Halyna Hutchins' family files wrongful death suit against Alec Baldwin

Halyna Hutchins' family files wrongful death suit against Alec Baldwin
Halyna Hutchins, director of photography on "Rust," was killed when actor Alec Baldwin fired a prop gun on set. File Photo by Halyna Hutchins/Instagram

Feb. 15 (UPI) -- The family of the late Rust cinematographer Halyna Hutchins filed a wrongful death suit Tuesday against the suspended western film's lead actor and producer Alex Baldwin.

Hutchins' family is suing Baldwin and others in the film, alleging that recklessness, including ignoring safety protocols and complaints about danger on set to cut costs on production, led to their daughter's death, according to a copy of the lawsuit obtained by Variety.


A live bullet in a prop gun handled by Baldwin, 63, killed Hutchins, 42, on Oct. 21, on the New Mexico set of the 19th century western film at Bonanza Creek, Santa Fe.

The same bullet hit camera operator Joel Souza, who has since appeared on the mend, in the shoulder.

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Baldwin, in particular, ignored at least 15 basic gun safety protocols, according to the suit, with failure to use a replica or rubber prop gun, failure to treat the gun as if it were loaded and failure to refrain from pointing a firearm at anyone being among them.


"Defendant Alec Baldwin recklessly shot and killed Halyna Hutchins on the set of the movie Rust," the suit stated. "Defendant Baldwin and other defendants in this case failed to perform industry standard safety checks and follow basic gun safety rules while using real guns to produce the movie Rust, with fatal consequences."

"Halyna Hutchins deserved to live, and the defendants had the power to prevent her death if they had only held sacrosanct their duty to protect the safety of every individual on a set where firearms were present instead of cutting corners on safety procedures where human lives were at stake, rushing to stay on schedule and ignoring numerous complaints of safety violations," the suit added.

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Baldwin aimed the revolver "directly at Ms. Hutchins while drawing back the hammer on the revolver," and the live bullet from it fatally struck Hutchins in the chest with enough force to go through her body and also strike Souza in the shoulder, according to the lawsuit.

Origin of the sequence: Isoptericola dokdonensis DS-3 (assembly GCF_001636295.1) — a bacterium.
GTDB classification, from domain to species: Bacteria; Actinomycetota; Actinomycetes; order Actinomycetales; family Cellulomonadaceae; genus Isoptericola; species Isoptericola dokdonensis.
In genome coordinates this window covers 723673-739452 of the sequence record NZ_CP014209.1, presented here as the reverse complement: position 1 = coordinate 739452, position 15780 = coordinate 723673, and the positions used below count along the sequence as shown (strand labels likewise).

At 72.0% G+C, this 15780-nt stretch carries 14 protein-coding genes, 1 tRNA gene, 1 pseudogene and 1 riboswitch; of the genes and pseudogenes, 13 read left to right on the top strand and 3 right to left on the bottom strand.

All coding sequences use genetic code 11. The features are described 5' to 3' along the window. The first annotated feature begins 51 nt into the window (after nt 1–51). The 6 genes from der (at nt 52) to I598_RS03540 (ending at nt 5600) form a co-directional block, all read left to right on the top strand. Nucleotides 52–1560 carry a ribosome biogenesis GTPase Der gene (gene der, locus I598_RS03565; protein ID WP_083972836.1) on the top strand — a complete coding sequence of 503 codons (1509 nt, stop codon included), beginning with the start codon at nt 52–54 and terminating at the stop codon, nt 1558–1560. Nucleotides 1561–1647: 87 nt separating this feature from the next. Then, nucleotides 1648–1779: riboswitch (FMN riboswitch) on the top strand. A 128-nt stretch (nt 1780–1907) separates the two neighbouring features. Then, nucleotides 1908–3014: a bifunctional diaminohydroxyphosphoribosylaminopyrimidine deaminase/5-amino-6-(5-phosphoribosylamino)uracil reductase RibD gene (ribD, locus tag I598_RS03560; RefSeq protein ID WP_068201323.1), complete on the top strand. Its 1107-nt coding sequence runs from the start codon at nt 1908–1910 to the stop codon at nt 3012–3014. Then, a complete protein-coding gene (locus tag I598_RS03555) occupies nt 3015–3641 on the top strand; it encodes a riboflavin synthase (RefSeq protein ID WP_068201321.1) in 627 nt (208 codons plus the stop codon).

In a press conference, Hutchins' family lawyers showed a nearly 10-minute animation video, including a bone-crunching sound effect and reddening with blood as the bullet sears through Hutchins chest and skeleton.


Baldwin told ABC News in December that he doesn't feel "responsible" or guilty for the shooting, and he has denied pulling the trigger, but an independent gun expert in the video animation said that Baldwin would have had to press the trigger at some point for it to fire.

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Before the incident that killed Hutchins and injured Souza, crew members reported two previous incidents of guns on set being discharged unsafely "while loaded with ammunition," and "these complaints were ignored," as production continued being rushed to cut costs, the suit said.

Movie sets should never have live ammunition because it "could mistakenly be loaded into a gun," the lawsuit said.

The lawsuit added that "dummy" bullets that appear to be real for cinematic purposes usually contain a small metal ball, which can be distinguished from live ammunition through visual inspection or shaking to hear the ball inside.

The live bullet was not detected on the Rust set because of failure to follow basic safety checks, according to the suit.

"The aggressive cost-cutting measures of the Rust Production Companies resulted in the Rust Production being riddled with breaches of safety protocols that resulted in the presence of live ammunition on the set of Rust and unsafe handling of firearms," the suit stated.


In particular, the suit said that Lane Luper, a local camera operator, made safety complaints to producers a few days before Hutchins' death from injuries sustained in the shooting, citing three "super unsafe" weapon discharges.

Unit production manager for the Rust Production Katherine Walters responded "with callous sarcasm," to Luper's complaint, according to the lawsuit, by saying the accidental discharges were "awesome," and "sound[ed] good."

The suit also said that Baldwin and other producers knew that Hannah Gutierrez-Reed, who had dual roles of armorer and assistance prop master was "inexperienced" and "unqualified for the degree of skill required on the Rust set.

They also ignored her concerns that performing the dual roles "would result in lapses in basic firearm safety."

Baldwin and other defendants knew about unintentional firearm discharges that occurred on set because of Gutierrez-Reed's failure to perform her duties, but didn't replace her, the suit said.

It also said they were aware of multiple written complaints about dangerous conditions on set and didn't require new safety measures to correct dangerous conditions.

"Had Defendant Baldwin, the producers, and the Rust Production Companies taken adequate precautions to ensure firearm safety on the set of Rust or if basic firearm safety rules had been followed on the set of Rust on October 21, 2021, Halyna Hutchins would be alive and well, hugging her husband and 9-year-old son," the suit stated.


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